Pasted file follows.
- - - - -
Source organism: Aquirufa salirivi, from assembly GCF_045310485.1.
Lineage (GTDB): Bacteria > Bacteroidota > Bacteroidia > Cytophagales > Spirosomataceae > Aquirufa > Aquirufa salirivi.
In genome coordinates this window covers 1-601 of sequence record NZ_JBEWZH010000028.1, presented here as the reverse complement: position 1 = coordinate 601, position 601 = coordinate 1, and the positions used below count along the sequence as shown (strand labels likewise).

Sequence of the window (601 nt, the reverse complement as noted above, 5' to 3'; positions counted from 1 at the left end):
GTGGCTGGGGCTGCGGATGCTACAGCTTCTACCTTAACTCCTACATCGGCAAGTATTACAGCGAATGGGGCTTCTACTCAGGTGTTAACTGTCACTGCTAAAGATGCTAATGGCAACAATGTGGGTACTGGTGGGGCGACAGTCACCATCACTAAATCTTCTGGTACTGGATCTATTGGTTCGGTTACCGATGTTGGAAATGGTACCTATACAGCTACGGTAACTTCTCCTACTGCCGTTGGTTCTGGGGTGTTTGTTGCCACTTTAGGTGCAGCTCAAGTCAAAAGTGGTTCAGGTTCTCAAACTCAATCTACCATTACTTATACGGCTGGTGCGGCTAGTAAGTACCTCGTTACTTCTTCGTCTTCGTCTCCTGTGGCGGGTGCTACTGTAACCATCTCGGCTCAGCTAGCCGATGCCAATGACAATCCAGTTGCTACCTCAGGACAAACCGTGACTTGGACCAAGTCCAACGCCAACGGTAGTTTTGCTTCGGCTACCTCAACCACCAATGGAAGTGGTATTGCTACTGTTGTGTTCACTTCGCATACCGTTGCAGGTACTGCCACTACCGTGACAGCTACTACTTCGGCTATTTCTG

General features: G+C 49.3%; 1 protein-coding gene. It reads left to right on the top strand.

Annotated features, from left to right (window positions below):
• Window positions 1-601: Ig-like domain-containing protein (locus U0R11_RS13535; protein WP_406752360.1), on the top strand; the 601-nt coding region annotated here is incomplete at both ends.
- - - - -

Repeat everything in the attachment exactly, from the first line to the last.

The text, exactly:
Source organism: Aquirufa salirivi, from assembly GCF_045310485.1.
Lineage (GTDB): Bacteria > Bacteroidota > Bacteroidia > Cytophagales > Spirosomataceae > Aquirufa > Aquirufa salirivi.
In genome coordinates this window covers 1-601 of sequence record NZ_JBEWZH010000028.1, presented here as the reverse complement: position 1 = coordinate 601, position 601 = coordinate 1, and the positions used below count along the sequence as shown (strand labels likewise).

Sequence of the window (601 nt, the reverse complement as noted above, 5' to 3'; positions counted from 1 at the left end):
GTGGCTGGGGCTGCGGATGCTACAGCTTCTACCTTAACTCCTACATCGGCAAGTATTACAGCGAATGGGGCTTCTACTCAGGTGTTAACTGTCACTGCTAAAGATGCTAATGGCAACAATGTGGGTACTGGTGGGGCGACAGTCACCATCACTAAATCTTCTGGTACTGGATCTATTGGTTCGGTTACCGATGTTGGAAATGGTACCTATACAGCTACGGTAACTTCTCCTACTGCCGTTGGTTCTGGGGTGTTTGTTGCCACTTTAGGTGCAGCTCAAGTCAAAAGTGGTTCAGGTTCTCAAACTCAATCTACCATTACTTATACGGCTGGTGCGGCTAGTAAGTACCTCGTTACTTCTTCGTCTTCGTCTCCTGTGGCGGGTGCTACTGTAACCATCTCGGCTCAGCTAGCCGATGCCAATGACAATCCAGTTGCTACCTCAGGACAAACCGTGACTTGGACCAAGTCCAACGCCAACGGTAGTTTTGCTTCGGCTACCTCAACCACCAATGGAAGTGGTATTGCTACTGTTGTGTTCACTTCGCATACCGTTGCAGGTACTGCCACTACCGTGACAGCTACTACTTCGGCTATTTCTG

General features: G+C 49.3%; 1 protein-coding gene. It reads left to right on the top strand.

Annotated features, from left to right (window positions below):
• Window positions 1-601: Ig-like domain-containing protein (locus U0R11_RS13535; protein WP_406752360.1), on the top strand; the 601-nt coding region annotated here is incomplete at both ends.